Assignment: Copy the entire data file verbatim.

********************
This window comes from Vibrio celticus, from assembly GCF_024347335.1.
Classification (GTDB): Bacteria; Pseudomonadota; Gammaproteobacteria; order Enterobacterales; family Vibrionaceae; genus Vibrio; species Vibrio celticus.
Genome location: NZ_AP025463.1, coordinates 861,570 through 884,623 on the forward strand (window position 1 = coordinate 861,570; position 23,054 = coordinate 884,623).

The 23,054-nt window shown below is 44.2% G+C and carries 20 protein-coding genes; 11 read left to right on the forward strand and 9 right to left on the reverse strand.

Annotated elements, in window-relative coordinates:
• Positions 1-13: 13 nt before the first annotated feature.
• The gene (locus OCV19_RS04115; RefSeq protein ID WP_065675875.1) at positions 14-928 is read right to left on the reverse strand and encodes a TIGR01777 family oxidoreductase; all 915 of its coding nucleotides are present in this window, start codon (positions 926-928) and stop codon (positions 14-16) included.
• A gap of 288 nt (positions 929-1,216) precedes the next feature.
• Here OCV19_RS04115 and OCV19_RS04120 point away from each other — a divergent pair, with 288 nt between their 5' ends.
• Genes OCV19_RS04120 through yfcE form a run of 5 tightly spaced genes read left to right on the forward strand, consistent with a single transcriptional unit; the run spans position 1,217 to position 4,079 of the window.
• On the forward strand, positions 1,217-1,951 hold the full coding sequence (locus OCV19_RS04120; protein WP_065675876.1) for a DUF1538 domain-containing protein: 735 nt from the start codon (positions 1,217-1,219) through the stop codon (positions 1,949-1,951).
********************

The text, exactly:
This window comes from Vibrio celticus, from assembly GCF_024347335.1.
Classification (GTDB): Bacteria; Pseudomonadota; Gammaproteobacteria; order Enterobacterales; family Vibrionaceae; genus Vibrio; species Vibrio celticus.
Genome location: NZ_AP025463.1, coordinates 861,570 through 884,623 on the forward strand (window position 1 = coordinate 861,570; position 23,054 = coordinate 884,623).

The 23,054-nt window shown below is 44.2% G+C and carries 20 protein-coding genes; 11 read left to right on the forward strand and 9 right to left on the reverse strand.

Annotated elements, in window-relative coordinates:
• Positions 1-13: 13 nt before the first annotated feature.
• The gene (locus OCV19_RS04115; RefSeq protein ID WP_065675875.1) at positions 14-928 is read right to left on the reverse strand and encodes a TIGR01777 family oxidoreductase; all 915 of its coding nucleotides are present in this window, start codon (positions 926-928) and stop codon (positions 14-16) included.
• A gap of 288 nt (positions 929-1,216) precedes the next feature.
• Here OCV19_RS04115 and OCV19_RS04120 point away from each other — a divergent pair, with 288 nt between their 5' ends.
• Genes OCV19_RS04120 through yfcE form a run of 5 tightly spaced genes read left to right on the forward strand, consistent with a single transcriptional unit; the run spans position 1,217 to position 4,079 of the window.
• On the forward strand, positions 1,217-1,951 hold the full coding sequence (locus OCV19_RS04120; protein WP_065675876.1) for a DUF1538 domain-containing protein: 735 nt from the start codon (positions 1,217-1,219) through the stop codon (positions 1,949-1,951).